The hemodynamics of oxytocin and other vasoactive agents during neuraxial anesthesia for cesarean delivery: findings in six cases

T. L. Archer, K. Knape, D. Liles, A. S. Wheeler, B. Carter

Research output: Contribution to journalArticle

30 Scopus citations


Oxytocin is a commonly used uterotonic that can cause significant and even fatal hypotension, particularly when given as a bolus. The resulting hypotension can be produced by a decrease in systemic vascular resistance or cardiac output through a decrease in venous return. Parturients with normal volume status, heart valves and pulmonary vasculature most often respond to this hypotension with a compensatory increase in heart rate and stroke volume. Oxytocin-induced hypotension at cesarean delivery may be incorrectly attributed to blood loss. Pulse power analysis (also called "pulse contour analysis") of an arterial pressure wave form allows continuous evaluation of systemic vascular resistance and cardiac output in real time, thereby elucidating the causative factors behind changes in blood pressure. Pulse power analysis was conducted in six cases of cesarean delivery performed under neuraxial anesthesia. Hypotension in response to oxytocin was associated with a decrease in systemic vascular resistance and a compensatory increase in stroke volume, heart rate and cardiac output. Pulse power analysis may be helpful in determining the etiology of and treating hypotension during cesarean delivery under neuraxial anesthesia.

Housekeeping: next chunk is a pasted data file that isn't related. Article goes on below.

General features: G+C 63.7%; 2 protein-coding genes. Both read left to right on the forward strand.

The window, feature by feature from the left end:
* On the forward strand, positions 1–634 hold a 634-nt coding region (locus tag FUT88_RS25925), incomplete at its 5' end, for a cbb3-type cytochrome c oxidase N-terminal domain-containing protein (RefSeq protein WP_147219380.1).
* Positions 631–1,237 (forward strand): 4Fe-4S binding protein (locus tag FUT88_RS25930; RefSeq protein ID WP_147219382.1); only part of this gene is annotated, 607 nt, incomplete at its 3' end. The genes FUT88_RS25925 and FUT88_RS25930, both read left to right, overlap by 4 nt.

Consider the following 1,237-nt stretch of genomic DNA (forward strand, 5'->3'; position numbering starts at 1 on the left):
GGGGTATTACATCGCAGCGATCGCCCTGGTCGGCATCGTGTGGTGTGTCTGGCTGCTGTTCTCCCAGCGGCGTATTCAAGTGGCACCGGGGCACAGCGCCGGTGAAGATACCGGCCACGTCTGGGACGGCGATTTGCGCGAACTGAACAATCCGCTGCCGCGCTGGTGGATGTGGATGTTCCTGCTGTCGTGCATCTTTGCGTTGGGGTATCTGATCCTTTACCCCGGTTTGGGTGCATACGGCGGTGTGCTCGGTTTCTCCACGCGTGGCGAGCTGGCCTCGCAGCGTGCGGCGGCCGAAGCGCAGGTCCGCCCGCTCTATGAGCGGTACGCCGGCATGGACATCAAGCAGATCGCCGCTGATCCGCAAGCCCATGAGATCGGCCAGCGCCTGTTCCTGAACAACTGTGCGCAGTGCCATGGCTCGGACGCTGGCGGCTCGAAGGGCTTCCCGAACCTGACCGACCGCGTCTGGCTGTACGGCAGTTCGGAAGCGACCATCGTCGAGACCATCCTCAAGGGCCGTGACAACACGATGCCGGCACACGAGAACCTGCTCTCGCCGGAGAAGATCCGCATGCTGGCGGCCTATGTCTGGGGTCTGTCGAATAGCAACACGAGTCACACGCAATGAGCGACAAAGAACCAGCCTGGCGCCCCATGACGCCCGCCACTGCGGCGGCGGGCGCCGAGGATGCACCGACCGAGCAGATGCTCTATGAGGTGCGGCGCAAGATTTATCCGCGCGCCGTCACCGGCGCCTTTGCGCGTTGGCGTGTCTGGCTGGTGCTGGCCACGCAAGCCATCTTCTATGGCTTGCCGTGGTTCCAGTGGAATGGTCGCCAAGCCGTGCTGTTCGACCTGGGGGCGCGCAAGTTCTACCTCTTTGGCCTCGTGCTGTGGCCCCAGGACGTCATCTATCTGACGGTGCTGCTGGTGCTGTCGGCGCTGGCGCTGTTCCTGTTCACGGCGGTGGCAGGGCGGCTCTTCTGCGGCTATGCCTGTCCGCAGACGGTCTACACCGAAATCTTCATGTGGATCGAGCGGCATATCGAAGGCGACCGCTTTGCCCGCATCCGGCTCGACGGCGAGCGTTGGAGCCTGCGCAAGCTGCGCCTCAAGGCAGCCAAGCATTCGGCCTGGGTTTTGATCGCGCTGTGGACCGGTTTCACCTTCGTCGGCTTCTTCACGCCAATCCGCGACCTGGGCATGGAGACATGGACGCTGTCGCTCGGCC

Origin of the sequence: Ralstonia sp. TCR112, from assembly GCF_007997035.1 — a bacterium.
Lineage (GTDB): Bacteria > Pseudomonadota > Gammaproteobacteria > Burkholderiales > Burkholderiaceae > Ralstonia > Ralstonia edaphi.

Original languageEnglish (US)
Pages (from-to)247-254
Number of pages8
JournalInternational Journal of Obstetric Anesthesia
Issue number3
StatePublished - Jul 1 2008



  • Cardiac output
  • Hemodynamics of pregnancy
  • LiDCO
  • Obstetrical hemorrhage
  • Oxytocin
  • Pulse contour analysis
  • Pulse power analysis
  • PulseCO
  • Stroke volume
  • Systemic vascular resistance

ASJC Scopus subject areas

  • Obstetrics and Gynecology
  • Anesthesiology and Pain Medicine

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